Choosing a young dog up to about 12 months of age from a breeder or hunter requires some care.  My advice is to go to someone you either know or someone that you trust.  When considering a young dog ask the same questions that you would when buying a pup, plus a few more.  Has the dog had any work? How did the dog perform?  Did the person selling the dog breed it?  If not who did?  Buying a dog that is a bit older allows you to assess its character more fully than a young pup.  Get the breeder to let the dog out and have a run around.  Does it tear around crazy like it hasnít had a run for weeks?  Does it run around, do its thing and come over to you or the owner for a pat?  If the dog is only socialising with the other dogs in the yard or is timid (not just shy thereís a difference) give it a very big miss.   

Does it run around and then jump up on the back of a Ute.  If it does thatís a good sign.  Ask the breeder if you can take the dog for a drive up the road, preferably around some stock or kangaroos.  Once youíre driving along does the dog stand up and sniff the air or look scared or lay down immediately?  If the dog is an older pup say 6- 12 months old what does it do when you drive past stock?  Youíre looking for pups that are interested, have a sniff, work out that those things are stock and none of their business and look away.  This shows that the pup is keen and will hunt but knows the difference between game and stock.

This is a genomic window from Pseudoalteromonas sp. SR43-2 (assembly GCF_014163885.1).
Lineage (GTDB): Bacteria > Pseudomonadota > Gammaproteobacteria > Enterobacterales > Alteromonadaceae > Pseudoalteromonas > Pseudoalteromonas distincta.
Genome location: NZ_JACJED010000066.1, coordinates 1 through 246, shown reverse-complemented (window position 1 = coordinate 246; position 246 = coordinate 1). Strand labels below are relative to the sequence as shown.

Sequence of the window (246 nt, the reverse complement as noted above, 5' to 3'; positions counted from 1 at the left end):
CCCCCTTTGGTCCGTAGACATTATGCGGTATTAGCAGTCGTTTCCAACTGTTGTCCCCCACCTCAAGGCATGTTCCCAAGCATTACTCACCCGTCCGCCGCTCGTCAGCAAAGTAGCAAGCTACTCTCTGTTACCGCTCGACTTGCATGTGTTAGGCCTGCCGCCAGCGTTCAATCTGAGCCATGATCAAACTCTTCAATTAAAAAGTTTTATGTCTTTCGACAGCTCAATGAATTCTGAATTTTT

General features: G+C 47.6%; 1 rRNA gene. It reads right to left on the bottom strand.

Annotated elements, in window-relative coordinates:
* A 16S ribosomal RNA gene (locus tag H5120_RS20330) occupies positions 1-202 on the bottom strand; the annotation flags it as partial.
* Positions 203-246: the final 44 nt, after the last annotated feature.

So ok youíve got your great new pup with heaps of ability.  Its parents are great workers and it really looks the goods.  All of that ability is not much use unless the young dog knows what it is supposed to be looking for.  Thatís the part where you come in. 

Starting your ute-finder 

If you get a bunch of pig hunters together the odds are that they will all have different ideas on how to start young dogs and how best to get them finding pigs from the ute. 

All of the different training methods have their merits but there is one overriding rule to teaching dogs to find pigs.  Ready?  Here it is.  Pig dogs chase pigs.  Not exactly brain surgery and I donít think it will win me a Nobel Prize.  But trust me, the most important thing you can teach a dog is that pigs are the only thing it should be interested in.  All the other things can come later.